September 5, 2011

A typical Spanish day

Spaniards have a very distinctive schedule in terms of mealtimes and work schedules. The fastest way to get pegged as a foreigner here is to be found eating lunch "early," at noon or 1PM and dinner at 7PM. Spaniards eat _much_ later than in other countries, and to date I have yet to find any other country like it.

Americans who come here always complain that it is too hard to wait until the local lunch or dinner time, but this is because many of them haven't yet figured out that locals actually have _five_ mealtimes, rather than just three. (There is ongoing debate among dieticians over whether five meals a day is healthier than three.) Let me briefly describe the typical Spanish day for those who want to blend in with the locals. If you can learn to adjust to this schedule, you will find that it enormously improves your chances of mixing with locals and experiencing their day-to-day life.

The work schedule and mealtime is schematically as follows:

 ~8AM                                  "El desayuno" (Breakfast)
   9-11AM         
                    work
   11-11:30AM  
                   "El almuerzo" (mid-morning snack)
   11:30-2PM  
                     work
   2-4PM         
                     "La comida" (Lunch)
   4-7PM        
                       work
 ~6PM        
                        "La merienda" (optional mid-afternoon snack)
   9PM+            
                   "La cena" (Dinner)

This routine varies from job to job, and company to company. Some jobs start at 8AM, and end the day earlier, and most retail shops don't open until 10AM and close around 8 to 9PM. If one ignores the half-hour break for almuerzo, you can see how this schedule adds up to an eight-hour workday, which just ends later than the typical 9-to-5 schedule in the U.S.

Contrary to popular imagination, the two-hour long lunch is not a result of the siesta. Working Spaniards who take a two-hour lunch usually do so because they eat it at home, and either therefore need the extra time to prepare a homemade lunch or have to commute to and from the office to their homes. However, it is becoming increasingly common for many workers to only take a one-hour lunch, and simply eat in or near the office.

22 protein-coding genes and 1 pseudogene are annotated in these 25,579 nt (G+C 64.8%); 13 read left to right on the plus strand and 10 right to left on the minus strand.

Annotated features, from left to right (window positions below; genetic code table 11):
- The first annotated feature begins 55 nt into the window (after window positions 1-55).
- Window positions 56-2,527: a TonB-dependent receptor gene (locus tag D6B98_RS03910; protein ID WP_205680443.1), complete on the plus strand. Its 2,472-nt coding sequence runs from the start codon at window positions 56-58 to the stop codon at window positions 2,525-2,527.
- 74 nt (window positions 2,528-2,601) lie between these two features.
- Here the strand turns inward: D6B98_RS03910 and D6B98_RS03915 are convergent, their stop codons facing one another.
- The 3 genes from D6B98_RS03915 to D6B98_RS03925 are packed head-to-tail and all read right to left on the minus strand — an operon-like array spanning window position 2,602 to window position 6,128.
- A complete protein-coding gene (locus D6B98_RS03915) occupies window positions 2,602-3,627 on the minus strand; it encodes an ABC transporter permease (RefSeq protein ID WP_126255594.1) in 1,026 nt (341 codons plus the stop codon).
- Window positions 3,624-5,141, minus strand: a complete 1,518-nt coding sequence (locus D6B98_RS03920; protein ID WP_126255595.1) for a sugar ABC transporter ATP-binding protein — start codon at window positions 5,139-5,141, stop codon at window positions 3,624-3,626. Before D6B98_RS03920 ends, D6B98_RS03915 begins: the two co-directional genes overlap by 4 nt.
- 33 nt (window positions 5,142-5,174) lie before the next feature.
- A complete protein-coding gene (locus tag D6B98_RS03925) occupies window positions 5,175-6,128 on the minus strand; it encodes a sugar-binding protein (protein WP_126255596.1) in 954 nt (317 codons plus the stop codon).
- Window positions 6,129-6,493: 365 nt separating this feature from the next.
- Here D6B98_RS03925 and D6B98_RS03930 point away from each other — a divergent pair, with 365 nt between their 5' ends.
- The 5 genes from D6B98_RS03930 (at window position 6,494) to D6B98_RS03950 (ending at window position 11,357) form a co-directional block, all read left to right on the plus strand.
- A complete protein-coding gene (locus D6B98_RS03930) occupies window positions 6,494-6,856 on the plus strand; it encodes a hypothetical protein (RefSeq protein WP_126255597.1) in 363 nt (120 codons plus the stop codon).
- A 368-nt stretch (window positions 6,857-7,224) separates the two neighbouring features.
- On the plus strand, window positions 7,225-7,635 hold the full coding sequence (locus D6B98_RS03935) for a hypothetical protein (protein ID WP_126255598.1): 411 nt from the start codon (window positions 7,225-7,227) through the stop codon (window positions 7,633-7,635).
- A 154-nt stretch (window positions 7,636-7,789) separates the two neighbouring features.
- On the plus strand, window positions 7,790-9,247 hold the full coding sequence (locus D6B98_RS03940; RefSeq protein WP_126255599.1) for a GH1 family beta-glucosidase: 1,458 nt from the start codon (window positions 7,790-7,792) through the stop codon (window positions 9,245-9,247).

Don't be fooled. At noon Spaniards aren't
eating lunch. They're having an almuerzo.
A breakfast is usually pretty light fare in Spain, so the "almuerzo" is a pretty important snack to carry people over until a 2-2:30PM lunchtime. (Note: in Madrid, and possibly other regions in Spain, lunch is called almuerzo, and the mid-morning snack is referred to as "picoteo" or snack.) The almuerzo is also really important office social time. It is quite common for co-workers ("compañeros") to leave the office together and go to a nearby bar to eat tapas or a "bocadillo" (sandwich). Needless to say, this is a time for building office comaraderie and networking.

The "merienda," on the other hand is really more for kids. If you walk by an "horno" (bakery) around 5–6PM, it is common to see parents or grandparents stopping by with their kids on the way home from school, to buy the kid a baked sweet (referred to as "bollería"). Though in the summer many adult Spaniards might also be spotted buying an ice cream snack. More commonly, around 6-7PM you will see many Spaniards out to "tomar una caña" (drink a beer) with some nuts or a small tapa with friends or colleagues after work.

Kids leaving school around 5PM, parents with snacks
in hand or grandparents ready to take them to the horno.

A quick drink, or caña, after work.
These snacktimes are why Spaniards have what seems to foreigners to be an amazing stamina for very late lunches and dinners. When I say that Spaniards have dinner at 9PM or later, I mean that 9PM is the earliest they would eat. Dinner at 10PM is pretty common, especially if one is dining out, and some eat even later. This is why primetime TV doesn't usually start until after the 9-10PM national news, and why Spaniards go to bed pretty late, around midnight on average, even on work nights.

And this schedule runs even later on weekends, with lunch usually at 3-3:30PM, and dinner no earlier than 10PM. Lunches are usually the heavier meal, and dinners, what with being so late, a lighter meal.

14 comments:

  1. Hola!
    I just discovered your blog. I am Catalan and I've been reading some of your posts and I like how you explain our culture.

    This post specially I found myself nodding many times. You explained everything so right! I've been to many countries and it's really hard for me to get used to the three meal thing instead of having the snacks.

    Espero que l'estudi del valencià estigui siguen profitós.

    Salutacions des de Barcelona.

    ReplyDelete
  2. Moltes gràcies, Aiketa! M'agrada molt conéixer el seu blog, també. A veure si puc practicar el català llegint-lo.

    The dirty little secret in most Anglophone countries is that most people do actually snack throughout the day, just not in a structured way like here in Spain.

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  8. I think the "La cena" (Dinner) can be even later, past 10-11pm, especially on long summer days

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